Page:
Get a College Degree in Wisconsin Without Setting Foot on Campus


simpsons college

What if college diplomas certified that the person had actually learned something? That he had demonstrated mastery of material, rather than just logging the requisite number of hours sitting in a chair in a lecture hall?

That's the idea behind the University of Wisconsin's Flexible Option, which lets students who have received instruction from a variety of sources—including online providers of course material like Udacity, Coursera, or Marginal Revolution University—take tests to prove that they know their stuff. The University will issue these students a diploma that's indistinguishable from the standard sheepskin—probably at a much lower price. 

First up? Maybe Wisconsin Gov. Scott Walker, who championed the program in his state:

Wisconsin Gov. Scott Walker has championed the idea, in part because he left college in his senior year for a job opportunity and never finished his degree. He said he hoped to use the Flexible Degree option himself.

"I think it is one more way to get your degree. I don't see it as replacing things," Mr. Walker said.

walker beer

He's right that this is a cool option, but he's wrong that it won't replace more traditional paths for some people. University of Wisconsin may have just taken the first step toward its own obsolescence—or at least radical redefinition. 

Look, it's the obligatory nervous prof quote:

Siva Vaidhyanathan, a media-studies professor at the University of Virginia who has written about the future of universities, called the program a "worthy experiment" but warned that school officials "need to make sure degree plans are not watered down."

Translation: I really like my job. Please don't take it away.

This could be the first step toward disentangling the many functions colleges and universities now perform. Some people will still want the four-year combination sleepaway-camp-and-drunken-TED-conference experience that is the current standard for undergrads. But other people—especially folks who are mid-career and busy being, say, the governor of a state or working at the nuclear power plant—would rather just learn the materials and then get a respected institution's stamp of approval.

Expect to see more of this in the very near future.

NEXT: VA Exempts Legislative Aides from FOIA

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  1. The Caswell Motel will not be seized. 😀 😀 😀

    Civil forfeiture is still a thing. 🙁 🙁 🙁…..rmen_ortiz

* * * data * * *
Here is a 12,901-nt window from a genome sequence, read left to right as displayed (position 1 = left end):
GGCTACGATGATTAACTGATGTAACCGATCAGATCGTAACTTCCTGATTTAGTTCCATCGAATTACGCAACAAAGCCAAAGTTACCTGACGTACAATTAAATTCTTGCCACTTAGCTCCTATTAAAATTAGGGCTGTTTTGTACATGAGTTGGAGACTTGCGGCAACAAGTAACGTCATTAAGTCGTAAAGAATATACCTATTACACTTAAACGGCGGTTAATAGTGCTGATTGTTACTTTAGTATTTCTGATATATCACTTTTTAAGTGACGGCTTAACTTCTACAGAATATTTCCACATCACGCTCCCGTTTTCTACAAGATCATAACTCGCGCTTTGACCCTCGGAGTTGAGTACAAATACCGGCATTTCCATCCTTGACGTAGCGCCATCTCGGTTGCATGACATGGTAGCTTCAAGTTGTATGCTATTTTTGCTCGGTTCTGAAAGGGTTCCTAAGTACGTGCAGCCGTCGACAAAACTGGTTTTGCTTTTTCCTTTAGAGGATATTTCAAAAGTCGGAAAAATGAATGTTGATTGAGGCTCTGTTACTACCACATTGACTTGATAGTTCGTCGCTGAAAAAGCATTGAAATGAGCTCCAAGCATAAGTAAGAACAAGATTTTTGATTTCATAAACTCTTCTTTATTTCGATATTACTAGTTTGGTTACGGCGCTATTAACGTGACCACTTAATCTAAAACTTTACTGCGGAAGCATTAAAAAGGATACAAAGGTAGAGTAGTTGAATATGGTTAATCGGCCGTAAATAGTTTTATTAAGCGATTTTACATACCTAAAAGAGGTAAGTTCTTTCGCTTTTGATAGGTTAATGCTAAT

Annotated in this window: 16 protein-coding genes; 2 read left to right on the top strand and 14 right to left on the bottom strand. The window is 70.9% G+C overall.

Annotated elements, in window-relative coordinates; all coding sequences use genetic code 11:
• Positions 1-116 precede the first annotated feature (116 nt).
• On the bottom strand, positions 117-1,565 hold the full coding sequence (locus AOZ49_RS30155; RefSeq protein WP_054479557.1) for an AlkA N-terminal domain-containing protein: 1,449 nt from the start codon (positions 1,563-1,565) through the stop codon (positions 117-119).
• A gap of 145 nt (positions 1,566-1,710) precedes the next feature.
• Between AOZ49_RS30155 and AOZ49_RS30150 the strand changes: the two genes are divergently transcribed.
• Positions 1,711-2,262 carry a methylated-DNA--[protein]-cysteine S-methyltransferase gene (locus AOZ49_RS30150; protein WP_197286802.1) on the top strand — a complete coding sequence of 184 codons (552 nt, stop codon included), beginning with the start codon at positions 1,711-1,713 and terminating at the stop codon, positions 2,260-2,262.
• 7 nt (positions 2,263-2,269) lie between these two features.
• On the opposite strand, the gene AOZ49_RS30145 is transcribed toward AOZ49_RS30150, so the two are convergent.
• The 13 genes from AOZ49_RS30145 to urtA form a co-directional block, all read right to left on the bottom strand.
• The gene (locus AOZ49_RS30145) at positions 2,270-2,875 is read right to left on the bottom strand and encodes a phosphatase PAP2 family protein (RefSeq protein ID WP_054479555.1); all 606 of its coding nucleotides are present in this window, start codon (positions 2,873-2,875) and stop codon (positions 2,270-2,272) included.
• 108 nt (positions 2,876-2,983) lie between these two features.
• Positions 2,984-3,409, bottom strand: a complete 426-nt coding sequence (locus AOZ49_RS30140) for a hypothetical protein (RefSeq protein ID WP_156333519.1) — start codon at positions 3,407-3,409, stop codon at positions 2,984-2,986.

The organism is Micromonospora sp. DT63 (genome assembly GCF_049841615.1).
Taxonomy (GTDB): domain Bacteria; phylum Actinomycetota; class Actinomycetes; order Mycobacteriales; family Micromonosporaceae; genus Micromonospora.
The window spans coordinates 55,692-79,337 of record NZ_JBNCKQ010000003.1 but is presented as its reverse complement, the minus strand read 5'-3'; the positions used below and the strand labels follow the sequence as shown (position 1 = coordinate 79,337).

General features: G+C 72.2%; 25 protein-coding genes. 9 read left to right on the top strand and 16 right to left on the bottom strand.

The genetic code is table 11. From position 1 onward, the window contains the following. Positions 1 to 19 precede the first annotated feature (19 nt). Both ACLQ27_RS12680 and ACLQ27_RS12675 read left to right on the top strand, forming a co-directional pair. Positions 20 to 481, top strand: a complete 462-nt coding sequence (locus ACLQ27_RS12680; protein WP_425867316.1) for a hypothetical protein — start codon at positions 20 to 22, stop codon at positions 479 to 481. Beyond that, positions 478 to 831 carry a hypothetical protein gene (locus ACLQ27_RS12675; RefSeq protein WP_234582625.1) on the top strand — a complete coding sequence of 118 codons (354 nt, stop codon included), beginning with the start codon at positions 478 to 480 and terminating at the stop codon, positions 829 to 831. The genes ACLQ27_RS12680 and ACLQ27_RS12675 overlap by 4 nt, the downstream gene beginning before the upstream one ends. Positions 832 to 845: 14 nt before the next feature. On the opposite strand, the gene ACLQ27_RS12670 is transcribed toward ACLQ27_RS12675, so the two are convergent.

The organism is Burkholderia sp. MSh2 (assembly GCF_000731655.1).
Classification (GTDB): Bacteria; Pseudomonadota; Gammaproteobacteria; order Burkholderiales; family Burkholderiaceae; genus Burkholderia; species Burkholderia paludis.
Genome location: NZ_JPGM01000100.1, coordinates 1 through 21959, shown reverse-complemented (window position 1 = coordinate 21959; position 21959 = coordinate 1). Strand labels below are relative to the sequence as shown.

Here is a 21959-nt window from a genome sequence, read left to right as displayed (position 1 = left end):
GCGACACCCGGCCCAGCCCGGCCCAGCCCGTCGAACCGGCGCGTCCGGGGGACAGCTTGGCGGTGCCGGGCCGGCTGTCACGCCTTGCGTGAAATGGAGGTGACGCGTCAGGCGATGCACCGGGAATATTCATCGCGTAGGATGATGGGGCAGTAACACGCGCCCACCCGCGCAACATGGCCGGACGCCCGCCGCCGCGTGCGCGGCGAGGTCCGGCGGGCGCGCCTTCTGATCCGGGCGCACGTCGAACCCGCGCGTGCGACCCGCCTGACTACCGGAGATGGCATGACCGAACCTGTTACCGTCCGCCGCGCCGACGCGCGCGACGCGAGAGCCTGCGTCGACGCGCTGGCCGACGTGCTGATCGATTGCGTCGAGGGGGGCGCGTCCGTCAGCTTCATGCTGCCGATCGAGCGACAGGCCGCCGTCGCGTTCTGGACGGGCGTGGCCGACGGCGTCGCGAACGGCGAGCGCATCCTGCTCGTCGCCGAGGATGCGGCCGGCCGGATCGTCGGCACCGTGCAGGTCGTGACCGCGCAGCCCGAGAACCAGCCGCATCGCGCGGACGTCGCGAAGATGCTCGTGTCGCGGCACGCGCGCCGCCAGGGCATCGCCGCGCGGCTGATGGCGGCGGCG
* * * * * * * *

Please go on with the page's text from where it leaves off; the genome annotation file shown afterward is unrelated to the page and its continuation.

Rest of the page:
2. Would you hire an applicant with a degree but had never taken Intro to Basket Weaving? I didn’t think so.

  3. How can they make sure that the person getting the degree is actually the one who took the tests?

    1. Presumably they’ll have precautions, but in that same vein how do institutions currently ensure their students retain a modicom of knowledge after the term ends? They’re dissimilar problems, but both are resolved in the same way: the employer fires his incompetent, unretentive employee.

    2. Certain professional exams insist on photo IDs which are checked as you go in, and which you have to keep visible at all times. Similar security measures could be used here, just as useful as what’s used currently.

  4. Higher education badly needs to be decentralized from the style of publicly funded institutions and people with PHDs know everything crap.

    More business sponsored trade school and co-op style education would be a good thing. As it is now, its easy for students to outrun their “education” in progress with job experience they are already getting.

  5. welcome to the credentialed society. Just get the piece of paper; how it was earned is secondary.

    1. Really? In a world where Education degrees are a thing, you think this is what’s going to discredit higher education?

      1. degrees are a thing for their own sake, not for what the holder may have learned along the way. That’s what I mean by credentialed.

    2. welcome to the credentialed society

      We’re already there, so eliminating hoops to jump through is a step in the right direction.

    3. Do you think there’s a risk of credentials becoming certifications? If a government institution focuses on providing core competency credentials instead of teaching, I could see that credential becoming a standard, and that standard becoming a requirement.

  6. Online courses are a joke. I did my husband’s English 101 course in six hours total, on three glasses of wine, and got an 88 for the course.

    1. That’s probably because it was English 101, dumbass. Who the fuck even has to take English 101?

      1. Maybe she’s married to a retarded person.

        Dennis Reynolds: [after realizing he knew Dee’s new boyfriend in high school] That guy’s retarded!

        Dee Reynolds: Yeah? Well you’re retarded.

        Dennis Reynolds: No, Dee, I mean he is actually a retarded person.

        Dee Reynolds: Come on. He’s so successful and he gives me things like this necklace. I would know if he was retarded. Wouldn’t I?

      2. Who the fuck even has to take English 101?

        people entering a four-year program. You think colleges fund all those new buildings and faculty sinecures with programs aimed at teaching marketable skills? Most degree programs include at least one year, sometimes two, of what amounts to high school repeated.

        Some public schools do such a lousy job that remedial courses are a big hit, while the sharp kids pick up college credit while in high school.

        1. ^this. It doesn’t matter what you score on your placement test, if you didn’t do AP or running start in high school you’re pretty much SoL. I guess we’ll see how the more advanced courses go, but a course that basically amounts tto two essays, light reading, and Facebook style graded “discussions” seems ridiculous even for high school level..

  7. “Siva Vaidhyanathan, a media-studies professor … warned that school officials “need to make sure degree plans are not watered down.”